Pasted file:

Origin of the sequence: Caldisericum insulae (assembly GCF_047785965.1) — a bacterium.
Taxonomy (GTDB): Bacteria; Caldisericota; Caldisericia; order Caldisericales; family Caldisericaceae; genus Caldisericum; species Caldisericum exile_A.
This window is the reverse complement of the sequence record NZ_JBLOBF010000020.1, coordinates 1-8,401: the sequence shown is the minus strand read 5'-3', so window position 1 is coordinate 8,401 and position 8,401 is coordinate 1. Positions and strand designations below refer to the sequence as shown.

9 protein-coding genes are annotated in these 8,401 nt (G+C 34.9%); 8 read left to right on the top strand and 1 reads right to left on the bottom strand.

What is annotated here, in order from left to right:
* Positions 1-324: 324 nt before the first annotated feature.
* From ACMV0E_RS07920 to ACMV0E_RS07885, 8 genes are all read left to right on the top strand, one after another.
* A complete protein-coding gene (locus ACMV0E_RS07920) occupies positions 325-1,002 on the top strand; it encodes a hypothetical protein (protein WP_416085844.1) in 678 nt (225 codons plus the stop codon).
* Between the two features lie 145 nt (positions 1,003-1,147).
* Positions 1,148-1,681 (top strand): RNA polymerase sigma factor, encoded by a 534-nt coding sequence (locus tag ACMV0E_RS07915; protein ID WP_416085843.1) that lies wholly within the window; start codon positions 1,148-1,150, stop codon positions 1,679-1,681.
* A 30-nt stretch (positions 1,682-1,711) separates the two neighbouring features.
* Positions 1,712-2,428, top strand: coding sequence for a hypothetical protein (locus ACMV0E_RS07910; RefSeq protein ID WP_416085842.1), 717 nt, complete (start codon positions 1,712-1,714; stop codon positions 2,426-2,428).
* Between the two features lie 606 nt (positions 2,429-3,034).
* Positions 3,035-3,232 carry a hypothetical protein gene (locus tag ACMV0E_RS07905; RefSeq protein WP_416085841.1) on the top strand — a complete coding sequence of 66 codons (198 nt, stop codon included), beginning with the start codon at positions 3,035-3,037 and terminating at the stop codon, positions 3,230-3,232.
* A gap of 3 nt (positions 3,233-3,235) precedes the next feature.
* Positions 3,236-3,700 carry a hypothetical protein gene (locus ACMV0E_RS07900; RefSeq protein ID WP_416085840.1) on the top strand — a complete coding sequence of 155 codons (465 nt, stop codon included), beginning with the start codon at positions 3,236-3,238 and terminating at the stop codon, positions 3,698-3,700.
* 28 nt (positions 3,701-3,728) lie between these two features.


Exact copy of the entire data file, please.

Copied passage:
Origin of the sequence: Caldisericum insulae (assembly GCF_047785965.1) — a bacterium.
Taxonomy (GTDB): Bacteria; Caldisericota; Caldisericia; order Caldisericales; family Caldisericaceae; genus Caldisericum; species Caldisericum exile_A.
This window is the reverse complement of the sequence record NZ_JBLOBF010000020.1, coordinates 1-8,401: the sequence shown is the minus strand read 5'-3', so window position 1 is coordinate 8,401 and position 8,401 is coordinate 1. Positions and strand designations below refer to the sequence as shown.

9 protein-coding genes are annotated in these 8,401 nt (G+C 34.9%); 8 read left to right on the top strand and 1 reads right to left on the bottom strand.

What is annotated here, in order from left to right:
* Positions 1-324: 324 nt before the first annotated feature.
* From ACMV0E_RS07920 to ACMV0E_RS07885, 8 genes are all read left to right on the top strand, one after another.
* A complete protein-coding gene (locus ACMV0E_RS07920) occupies positions 325-1,002 on the top strand; it encodes a hypothetical protein (protein WP_416085844.1) in 678 nt (225 codons plus the stop codon).
* Between the two features lie 145 nt (positions 1,003-1,147).
* Positions 1,148-1,681 (top strand): RNA polymerase sigma factor, encoded by a 534-nt coding sequence (locus tag ACMV0E_RS07915; protein ID WP_416085843.1) that lies wholly within the window; start codon positions 1,148-1,150, stop codon positions 1,679-1,681.
* A 30-nt stretch (positions 1,682-1,711) separates the two neighbouring features.
* Positions 1,712-2,428, top strand: coding sequence for a hypothetical protein (locus ACMV0E_RS07910; RefSeq protein ID WP_416085842.1), 717 nt, complete (start codon positions 1,712-1,714; stop codon positions 2,426-2,428).
* Between the two features lie 606 nt (positions 2,429-3,034).
* Positions 3,035-3,232 carry a hypothetical protein gene (locus tag ACMV0E_RS07905; RefSeq protein WP_416085841.1) on the top strand — a complete coding sequence of 66 codons (198 nt, stop codon included), beginning with the start codon at positions 3,035-3,037 and terminating at the stop codon, positions 3,230-3,232.
* A gap of 3 nt (positions 3,233-3,235) precedes the next feature.
* Positions 3,236-3,700 carry a hypothetical protein gene (locus ACMV0E_RS07900; RefSeq protein ID WP_416085840.1) on the top strand — a complete coding sequence of 155 codons (465 nt, stop codon included), beginning with the start codon at positions 3,236-3,238 and terminating at the stop codon, positions 3,698-3,700.
* 28 nt (positions 3,701-3,728) lie between these two features.